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Coffee with Warren: Stoney Nakoda wisdom counters racist rampage in Buffalo

A vivid lesson, so relevant to the racist rampage in Buffalo, was taught me our first year by the late Chief Walking Buffalo (George McLean) about one of the most important values in his Stoney Nakoda culture: the beauty of diversity-in-harmony.
Warren Harbeck May 19
Tom and Geri Biberger celebrate the beauty of diversity-in-harmony in their Cochrane backyard garden

The recent racist rampage at a Buffalo, N.Y. supermarket has touched me deeply. A gunman killed 10 and wounded three only a few blocks from where I used to deliver newspapers as a young teen nearly 70 years ago. Reflecting on the incident has renewed my appreciation for Stoney Nakoda wisdom on the beauty of diversity-in-harmony, as so often expressed in a beautiful garden.

I was born in Buffalo. When I heard the news of the shooting, I wondered whether any of the victims might have lived in one of the homes I delivered the evening paper to back then. So senseless, so tragic!

My wife Mary Anna and I relocated to Alberta when I was 25, to cooperate with the Stoney Nakoda community at Morley in the translation of the Bible into Stoney Nakoda and to assist in developing a writing system for the language. I soon discovered it was I who had much to learn from Stoney Nakoda Elders for my own spiritual wellbeing.

A vivid lesson, so relevant to the racist rampage in Buffalo, was taught me our first year by the late Chief Walking Buffalo (George McLean) about one of the most important values in his Stoney Nakoda culture: the beauty of diversity-in-harmony.

Consider all the different kinds of trees and plants there are in the forest, the globetrotting goodwill ambassador said. There are poplars, spruce, pine, willow, cranberry, and a wide variety of flowers. But they don’t fight with each other. They get along together just fine; they live in harmony.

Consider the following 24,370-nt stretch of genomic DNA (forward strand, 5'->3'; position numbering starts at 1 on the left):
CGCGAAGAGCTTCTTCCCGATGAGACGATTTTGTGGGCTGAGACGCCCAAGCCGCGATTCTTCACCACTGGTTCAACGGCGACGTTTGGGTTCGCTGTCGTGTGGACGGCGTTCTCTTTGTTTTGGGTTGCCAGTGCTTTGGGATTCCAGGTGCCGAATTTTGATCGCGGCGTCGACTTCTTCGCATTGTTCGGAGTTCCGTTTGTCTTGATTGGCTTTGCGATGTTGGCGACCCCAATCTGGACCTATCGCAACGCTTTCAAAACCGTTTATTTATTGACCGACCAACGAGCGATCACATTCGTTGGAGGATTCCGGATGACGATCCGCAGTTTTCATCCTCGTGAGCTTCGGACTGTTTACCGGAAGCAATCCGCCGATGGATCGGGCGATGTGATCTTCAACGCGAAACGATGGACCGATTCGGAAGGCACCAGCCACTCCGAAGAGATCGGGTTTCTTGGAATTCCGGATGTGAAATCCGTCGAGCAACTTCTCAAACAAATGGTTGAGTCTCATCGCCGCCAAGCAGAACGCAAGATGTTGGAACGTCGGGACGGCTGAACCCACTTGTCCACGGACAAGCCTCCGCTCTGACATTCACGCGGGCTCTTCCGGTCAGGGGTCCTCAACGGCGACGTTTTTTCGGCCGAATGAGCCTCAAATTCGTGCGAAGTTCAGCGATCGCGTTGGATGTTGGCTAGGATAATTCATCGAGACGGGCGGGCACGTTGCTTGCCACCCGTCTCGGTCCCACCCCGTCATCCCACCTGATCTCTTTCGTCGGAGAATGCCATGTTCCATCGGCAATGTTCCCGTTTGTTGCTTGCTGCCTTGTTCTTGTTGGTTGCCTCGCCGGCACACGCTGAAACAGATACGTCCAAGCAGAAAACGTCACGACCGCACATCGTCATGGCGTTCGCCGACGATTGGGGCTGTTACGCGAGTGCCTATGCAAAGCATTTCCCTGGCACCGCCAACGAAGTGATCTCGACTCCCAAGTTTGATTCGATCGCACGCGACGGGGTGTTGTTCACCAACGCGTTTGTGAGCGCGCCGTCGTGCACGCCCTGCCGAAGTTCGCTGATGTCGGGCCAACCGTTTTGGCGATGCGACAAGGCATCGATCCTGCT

The beauty of that harmony, when it is found among people, is expressed in the Stoney Nakoda language by the wonderful word, oyade (oh-YAH-day), “town” or “community,” he said. This is also the word for “peace.” Thus, a community is a place where peace and harmony prevail.

Some 20 years later, another Stoney Nakoda leader, Chiniki First Nation Chief Henry Holloway, made an implication of this abundantly clear in a story he drew from his background in ranching.

He spoke of how the old-timers used to sit together on the bench outside the saddlery shop along Cochrane’s main drag. There were ranchers from all around Cochrane, including from Morley. They’d be comparing ropes and the latest news on livestock auctions, and so forth.

“But they weren’t sitting there as ‘those White guys,’ at one end of the bench, and ‘those Indians,’ at the other end,” he said. “They were together on that bench just as ‘human beings’” who were enjoying each other for what they shared in common as people who loved the ranching life and all that it involved.

Well, Walking Buffalo’s and Henry Holloway’s lessons certainly find parallels in the beautiful flower gardens around Cochrane in the summertime. In the varieties of plants brought together, those gardens are awesome lessons in the beauty of diversity-in-harmony – just as we as human beings can be as we come to enjoy each other’s differences, brought together in oyade­­ – brought together in the beautiful garden of life.

May their wisdom counter the racism behind the tragedy in Buffalo.